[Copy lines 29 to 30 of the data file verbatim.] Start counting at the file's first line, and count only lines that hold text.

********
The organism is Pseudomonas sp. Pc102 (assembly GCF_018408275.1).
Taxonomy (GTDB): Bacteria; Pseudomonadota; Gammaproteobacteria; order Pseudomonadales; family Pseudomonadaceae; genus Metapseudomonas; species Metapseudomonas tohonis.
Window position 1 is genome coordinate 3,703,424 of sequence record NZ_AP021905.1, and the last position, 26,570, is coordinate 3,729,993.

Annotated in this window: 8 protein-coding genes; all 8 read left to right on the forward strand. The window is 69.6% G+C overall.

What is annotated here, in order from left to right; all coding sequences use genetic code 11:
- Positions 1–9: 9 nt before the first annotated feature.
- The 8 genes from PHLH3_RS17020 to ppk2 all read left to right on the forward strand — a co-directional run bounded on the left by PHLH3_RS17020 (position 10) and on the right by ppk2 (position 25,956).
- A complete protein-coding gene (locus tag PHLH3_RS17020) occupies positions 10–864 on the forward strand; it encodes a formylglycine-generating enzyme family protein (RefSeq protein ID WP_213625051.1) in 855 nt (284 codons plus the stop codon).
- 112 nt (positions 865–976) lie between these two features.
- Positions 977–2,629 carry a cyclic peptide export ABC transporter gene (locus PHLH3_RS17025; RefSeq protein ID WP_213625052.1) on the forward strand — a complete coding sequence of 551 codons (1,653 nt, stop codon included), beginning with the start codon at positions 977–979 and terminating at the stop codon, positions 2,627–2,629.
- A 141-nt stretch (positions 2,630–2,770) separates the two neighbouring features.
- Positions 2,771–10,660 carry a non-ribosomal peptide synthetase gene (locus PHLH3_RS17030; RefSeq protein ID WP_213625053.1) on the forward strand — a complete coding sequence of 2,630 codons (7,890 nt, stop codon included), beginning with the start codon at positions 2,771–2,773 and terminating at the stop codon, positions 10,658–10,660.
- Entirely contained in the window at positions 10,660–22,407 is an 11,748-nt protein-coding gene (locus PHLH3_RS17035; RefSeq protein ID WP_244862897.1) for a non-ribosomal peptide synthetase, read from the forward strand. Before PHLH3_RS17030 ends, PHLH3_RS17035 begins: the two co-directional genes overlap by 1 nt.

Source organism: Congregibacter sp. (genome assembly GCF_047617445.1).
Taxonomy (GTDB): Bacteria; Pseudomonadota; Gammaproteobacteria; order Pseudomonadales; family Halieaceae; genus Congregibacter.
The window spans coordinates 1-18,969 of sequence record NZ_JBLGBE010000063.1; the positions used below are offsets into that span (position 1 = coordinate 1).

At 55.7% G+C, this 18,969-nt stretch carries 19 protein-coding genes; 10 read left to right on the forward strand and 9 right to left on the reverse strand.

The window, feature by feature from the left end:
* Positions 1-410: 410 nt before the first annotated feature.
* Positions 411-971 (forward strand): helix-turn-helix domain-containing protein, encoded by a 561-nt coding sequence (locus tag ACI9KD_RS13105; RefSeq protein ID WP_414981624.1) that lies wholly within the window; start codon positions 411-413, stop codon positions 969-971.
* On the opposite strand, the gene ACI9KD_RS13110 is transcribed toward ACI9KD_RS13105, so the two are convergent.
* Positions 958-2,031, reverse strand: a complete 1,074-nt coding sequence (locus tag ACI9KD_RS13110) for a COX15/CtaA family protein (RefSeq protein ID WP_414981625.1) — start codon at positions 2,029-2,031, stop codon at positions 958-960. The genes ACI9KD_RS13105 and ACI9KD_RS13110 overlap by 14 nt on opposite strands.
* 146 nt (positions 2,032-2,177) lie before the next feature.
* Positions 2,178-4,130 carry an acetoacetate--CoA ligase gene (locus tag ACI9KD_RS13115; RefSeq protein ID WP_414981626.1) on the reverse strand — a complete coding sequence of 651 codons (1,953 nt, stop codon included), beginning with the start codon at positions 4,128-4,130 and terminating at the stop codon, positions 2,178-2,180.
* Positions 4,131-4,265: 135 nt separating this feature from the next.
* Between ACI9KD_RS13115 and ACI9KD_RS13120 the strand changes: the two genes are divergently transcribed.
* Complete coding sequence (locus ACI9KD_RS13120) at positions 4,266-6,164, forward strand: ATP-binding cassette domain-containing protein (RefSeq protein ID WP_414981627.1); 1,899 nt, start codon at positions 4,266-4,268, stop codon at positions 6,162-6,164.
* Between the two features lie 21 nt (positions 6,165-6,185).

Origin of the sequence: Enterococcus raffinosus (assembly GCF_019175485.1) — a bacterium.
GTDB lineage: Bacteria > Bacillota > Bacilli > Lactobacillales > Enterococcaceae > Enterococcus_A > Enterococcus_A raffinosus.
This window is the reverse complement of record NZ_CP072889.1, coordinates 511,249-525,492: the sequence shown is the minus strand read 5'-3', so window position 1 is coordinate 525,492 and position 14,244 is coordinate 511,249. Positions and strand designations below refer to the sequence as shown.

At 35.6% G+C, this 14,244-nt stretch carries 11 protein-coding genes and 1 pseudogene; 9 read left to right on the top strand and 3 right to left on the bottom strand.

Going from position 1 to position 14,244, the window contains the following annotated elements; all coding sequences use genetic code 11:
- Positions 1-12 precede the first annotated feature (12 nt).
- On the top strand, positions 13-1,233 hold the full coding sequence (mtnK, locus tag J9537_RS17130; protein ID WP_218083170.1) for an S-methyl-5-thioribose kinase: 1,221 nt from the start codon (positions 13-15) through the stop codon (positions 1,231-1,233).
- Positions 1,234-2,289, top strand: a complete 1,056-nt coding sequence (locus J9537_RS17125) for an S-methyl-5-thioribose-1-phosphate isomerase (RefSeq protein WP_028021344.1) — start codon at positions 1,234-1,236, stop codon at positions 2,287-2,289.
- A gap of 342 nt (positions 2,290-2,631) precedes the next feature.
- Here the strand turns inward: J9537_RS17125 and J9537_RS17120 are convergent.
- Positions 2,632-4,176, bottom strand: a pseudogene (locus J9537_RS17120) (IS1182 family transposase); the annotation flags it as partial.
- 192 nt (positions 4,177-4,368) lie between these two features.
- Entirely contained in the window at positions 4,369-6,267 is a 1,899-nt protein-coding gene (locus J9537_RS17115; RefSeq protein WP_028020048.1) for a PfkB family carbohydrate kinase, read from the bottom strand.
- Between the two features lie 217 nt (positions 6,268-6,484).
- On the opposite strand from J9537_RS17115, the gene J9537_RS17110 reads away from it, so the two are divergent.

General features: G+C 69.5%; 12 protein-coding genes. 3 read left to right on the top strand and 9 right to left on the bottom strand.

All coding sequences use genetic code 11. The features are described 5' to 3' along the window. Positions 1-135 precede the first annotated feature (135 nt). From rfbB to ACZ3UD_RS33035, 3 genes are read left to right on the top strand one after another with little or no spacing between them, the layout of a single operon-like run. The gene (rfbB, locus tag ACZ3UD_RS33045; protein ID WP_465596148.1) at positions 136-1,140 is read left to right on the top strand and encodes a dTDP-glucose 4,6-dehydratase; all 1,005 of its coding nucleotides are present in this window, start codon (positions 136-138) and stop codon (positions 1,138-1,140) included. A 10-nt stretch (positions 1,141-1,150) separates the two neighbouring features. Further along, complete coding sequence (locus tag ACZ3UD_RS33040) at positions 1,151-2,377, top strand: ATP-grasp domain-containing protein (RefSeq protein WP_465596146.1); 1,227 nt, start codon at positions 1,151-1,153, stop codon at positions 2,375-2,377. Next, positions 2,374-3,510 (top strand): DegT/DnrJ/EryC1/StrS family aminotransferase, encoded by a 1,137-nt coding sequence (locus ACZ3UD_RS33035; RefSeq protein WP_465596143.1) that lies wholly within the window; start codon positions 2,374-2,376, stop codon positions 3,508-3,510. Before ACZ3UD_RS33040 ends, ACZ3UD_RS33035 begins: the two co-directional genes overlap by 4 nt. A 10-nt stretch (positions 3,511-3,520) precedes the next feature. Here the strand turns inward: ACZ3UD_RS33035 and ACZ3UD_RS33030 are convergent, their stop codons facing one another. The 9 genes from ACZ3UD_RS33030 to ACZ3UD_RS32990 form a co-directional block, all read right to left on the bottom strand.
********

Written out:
Origin of the sequence: Enterococcus raffinosus (assembly GCF_019175485.1) — a bacterium.
GTDB lineage: Bacteria > Bacillota > Bacilli > Lactobacillales > Enterococcaceae > Enterococcus_A > Enterococcus_A raffinosus.